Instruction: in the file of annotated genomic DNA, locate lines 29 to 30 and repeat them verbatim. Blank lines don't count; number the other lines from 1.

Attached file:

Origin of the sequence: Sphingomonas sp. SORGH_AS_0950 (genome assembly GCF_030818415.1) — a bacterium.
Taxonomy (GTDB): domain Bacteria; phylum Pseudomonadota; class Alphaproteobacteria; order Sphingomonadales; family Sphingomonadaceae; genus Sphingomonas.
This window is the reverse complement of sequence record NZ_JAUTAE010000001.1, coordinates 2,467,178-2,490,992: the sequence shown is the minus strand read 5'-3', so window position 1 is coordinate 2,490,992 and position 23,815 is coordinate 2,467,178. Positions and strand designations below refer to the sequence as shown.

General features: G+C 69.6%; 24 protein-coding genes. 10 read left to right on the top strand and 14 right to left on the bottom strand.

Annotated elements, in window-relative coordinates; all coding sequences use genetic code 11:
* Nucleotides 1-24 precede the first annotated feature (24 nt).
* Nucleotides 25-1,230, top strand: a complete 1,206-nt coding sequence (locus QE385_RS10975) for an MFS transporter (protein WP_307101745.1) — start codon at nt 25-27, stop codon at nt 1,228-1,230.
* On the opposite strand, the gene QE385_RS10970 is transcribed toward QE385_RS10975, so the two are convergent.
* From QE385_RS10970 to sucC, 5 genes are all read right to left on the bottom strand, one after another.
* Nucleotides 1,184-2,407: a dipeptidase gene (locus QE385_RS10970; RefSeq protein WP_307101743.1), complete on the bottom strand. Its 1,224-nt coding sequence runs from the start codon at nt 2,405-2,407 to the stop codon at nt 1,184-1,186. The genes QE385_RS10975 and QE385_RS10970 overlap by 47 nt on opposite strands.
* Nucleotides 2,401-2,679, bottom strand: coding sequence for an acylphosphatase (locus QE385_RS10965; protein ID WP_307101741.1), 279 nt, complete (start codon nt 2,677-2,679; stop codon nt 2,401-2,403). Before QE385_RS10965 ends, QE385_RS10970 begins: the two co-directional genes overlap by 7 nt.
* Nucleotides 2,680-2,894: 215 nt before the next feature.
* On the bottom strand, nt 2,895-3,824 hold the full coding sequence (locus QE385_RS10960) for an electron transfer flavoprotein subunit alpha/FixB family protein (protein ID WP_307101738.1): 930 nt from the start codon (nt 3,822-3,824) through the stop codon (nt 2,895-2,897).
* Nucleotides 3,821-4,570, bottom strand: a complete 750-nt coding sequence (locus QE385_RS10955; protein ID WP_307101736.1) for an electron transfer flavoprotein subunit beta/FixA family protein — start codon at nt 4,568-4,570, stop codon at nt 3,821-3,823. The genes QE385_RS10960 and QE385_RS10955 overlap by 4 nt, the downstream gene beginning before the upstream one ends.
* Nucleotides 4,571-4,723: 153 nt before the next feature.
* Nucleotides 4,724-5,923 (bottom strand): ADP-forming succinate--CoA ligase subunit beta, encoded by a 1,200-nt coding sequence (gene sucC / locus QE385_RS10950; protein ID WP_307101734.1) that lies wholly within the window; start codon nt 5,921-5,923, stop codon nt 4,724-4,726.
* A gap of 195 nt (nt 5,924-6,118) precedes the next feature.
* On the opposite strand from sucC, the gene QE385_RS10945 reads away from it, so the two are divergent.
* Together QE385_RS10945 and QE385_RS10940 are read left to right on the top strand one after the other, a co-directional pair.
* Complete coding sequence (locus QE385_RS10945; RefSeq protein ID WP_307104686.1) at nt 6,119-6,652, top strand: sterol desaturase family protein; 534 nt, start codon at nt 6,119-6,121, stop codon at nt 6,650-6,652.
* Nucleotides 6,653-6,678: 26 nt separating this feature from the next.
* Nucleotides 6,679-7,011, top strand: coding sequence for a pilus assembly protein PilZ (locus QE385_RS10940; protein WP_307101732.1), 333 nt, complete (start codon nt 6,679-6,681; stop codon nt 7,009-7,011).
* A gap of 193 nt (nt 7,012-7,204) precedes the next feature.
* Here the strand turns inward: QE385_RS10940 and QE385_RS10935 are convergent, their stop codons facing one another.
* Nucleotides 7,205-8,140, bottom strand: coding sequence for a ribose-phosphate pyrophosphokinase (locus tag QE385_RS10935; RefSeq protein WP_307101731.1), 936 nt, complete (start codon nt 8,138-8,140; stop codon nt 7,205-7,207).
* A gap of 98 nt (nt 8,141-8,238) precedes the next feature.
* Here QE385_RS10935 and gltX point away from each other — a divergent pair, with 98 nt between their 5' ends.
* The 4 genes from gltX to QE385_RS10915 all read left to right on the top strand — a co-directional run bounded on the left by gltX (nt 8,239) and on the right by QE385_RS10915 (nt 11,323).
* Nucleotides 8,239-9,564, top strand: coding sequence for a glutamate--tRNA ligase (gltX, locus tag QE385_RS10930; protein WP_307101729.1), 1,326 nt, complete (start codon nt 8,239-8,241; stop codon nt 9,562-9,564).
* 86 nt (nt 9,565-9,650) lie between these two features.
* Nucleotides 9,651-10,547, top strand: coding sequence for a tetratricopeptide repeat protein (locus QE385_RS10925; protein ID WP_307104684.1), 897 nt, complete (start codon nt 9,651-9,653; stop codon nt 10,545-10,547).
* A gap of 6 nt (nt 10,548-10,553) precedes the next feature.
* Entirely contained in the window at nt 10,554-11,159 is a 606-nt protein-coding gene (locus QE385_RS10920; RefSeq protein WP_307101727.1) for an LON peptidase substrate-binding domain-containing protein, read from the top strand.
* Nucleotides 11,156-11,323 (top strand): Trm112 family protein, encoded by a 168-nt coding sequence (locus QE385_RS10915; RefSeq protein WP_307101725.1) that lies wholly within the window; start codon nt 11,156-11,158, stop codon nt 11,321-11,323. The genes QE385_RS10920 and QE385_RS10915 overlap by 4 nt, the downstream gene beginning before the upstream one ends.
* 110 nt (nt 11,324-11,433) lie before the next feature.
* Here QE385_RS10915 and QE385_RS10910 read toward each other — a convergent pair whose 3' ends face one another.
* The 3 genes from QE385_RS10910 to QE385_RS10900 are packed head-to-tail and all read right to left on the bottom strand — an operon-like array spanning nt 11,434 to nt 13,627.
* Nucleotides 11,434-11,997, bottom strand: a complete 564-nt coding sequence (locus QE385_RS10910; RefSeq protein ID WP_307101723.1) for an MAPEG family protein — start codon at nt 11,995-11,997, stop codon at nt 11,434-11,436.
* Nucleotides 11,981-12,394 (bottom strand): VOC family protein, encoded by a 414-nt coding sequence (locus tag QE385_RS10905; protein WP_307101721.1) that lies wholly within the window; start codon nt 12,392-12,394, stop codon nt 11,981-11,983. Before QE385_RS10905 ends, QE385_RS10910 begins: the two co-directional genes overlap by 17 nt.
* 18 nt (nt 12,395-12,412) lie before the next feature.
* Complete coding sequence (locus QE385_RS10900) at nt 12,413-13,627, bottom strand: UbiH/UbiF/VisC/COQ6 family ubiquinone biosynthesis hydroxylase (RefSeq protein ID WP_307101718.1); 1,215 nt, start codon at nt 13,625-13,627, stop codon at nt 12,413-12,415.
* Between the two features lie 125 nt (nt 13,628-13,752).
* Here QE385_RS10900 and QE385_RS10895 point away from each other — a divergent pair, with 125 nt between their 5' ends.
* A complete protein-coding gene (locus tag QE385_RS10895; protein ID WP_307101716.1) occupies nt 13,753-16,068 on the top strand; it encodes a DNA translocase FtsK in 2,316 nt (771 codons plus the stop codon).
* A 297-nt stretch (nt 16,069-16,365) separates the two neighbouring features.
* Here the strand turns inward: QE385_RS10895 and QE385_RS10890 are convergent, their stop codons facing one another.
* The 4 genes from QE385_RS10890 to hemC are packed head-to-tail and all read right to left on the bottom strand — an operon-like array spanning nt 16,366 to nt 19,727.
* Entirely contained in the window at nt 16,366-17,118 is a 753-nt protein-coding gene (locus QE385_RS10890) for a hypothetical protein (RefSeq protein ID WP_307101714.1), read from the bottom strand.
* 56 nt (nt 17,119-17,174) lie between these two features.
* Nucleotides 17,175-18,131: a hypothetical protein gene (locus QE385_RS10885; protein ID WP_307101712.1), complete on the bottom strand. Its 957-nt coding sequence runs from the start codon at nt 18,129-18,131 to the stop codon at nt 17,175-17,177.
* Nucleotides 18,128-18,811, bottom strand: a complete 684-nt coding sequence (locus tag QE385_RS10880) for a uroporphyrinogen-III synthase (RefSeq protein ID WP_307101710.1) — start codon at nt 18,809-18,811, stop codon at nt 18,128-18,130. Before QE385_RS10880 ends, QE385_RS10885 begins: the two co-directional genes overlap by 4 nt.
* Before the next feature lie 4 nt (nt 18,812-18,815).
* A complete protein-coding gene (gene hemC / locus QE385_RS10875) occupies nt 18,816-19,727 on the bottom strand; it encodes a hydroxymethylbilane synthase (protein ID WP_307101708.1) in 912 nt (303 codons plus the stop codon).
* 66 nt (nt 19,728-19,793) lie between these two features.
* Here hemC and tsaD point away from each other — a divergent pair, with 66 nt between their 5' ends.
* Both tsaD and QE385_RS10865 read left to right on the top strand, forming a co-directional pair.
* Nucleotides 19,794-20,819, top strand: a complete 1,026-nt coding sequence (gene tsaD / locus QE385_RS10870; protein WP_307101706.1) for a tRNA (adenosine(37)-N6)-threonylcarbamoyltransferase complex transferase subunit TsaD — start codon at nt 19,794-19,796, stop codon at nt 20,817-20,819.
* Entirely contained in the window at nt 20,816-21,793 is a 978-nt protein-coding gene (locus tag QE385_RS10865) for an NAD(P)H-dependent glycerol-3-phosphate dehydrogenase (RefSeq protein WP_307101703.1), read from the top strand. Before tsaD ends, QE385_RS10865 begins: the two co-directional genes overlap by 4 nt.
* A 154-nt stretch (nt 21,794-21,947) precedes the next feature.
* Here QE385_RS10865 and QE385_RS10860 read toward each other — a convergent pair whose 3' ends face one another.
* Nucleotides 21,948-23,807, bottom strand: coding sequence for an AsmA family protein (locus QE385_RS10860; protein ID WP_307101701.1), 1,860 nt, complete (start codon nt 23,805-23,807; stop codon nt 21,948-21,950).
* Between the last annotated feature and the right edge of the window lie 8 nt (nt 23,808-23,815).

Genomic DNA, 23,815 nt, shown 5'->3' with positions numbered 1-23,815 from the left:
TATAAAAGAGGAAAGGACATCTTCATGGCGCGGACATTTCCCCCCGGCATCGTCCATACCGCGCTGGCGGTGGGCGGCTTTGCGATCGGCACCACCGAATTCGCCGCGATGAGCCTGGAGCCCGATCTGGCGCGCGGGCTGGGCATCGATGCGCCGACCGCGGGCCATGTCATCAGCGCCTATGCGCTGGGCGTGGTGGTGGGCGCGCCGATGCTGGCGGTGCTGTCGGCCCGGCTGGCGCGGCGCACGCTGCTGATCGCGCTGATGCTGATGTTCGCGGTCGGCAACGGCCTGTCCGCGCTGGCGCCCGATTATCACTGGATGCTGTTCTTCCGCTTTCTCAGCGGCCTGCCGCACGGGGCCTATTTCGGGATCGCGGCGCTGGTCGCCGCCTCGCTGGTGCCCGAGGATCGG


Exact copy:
* Nucleotides 8,239-9,564, top strand: coding sequence for a glutamate--tRNA ligase (gltX, locus tag QE385_RS10930; protein WP_307101729.1), 1,326 nt, complete (start codon nt 8,239-8,241; stop codon nt 9,562-9,564).
* 86 nt (nt 9,565-9,650) lie between these two features.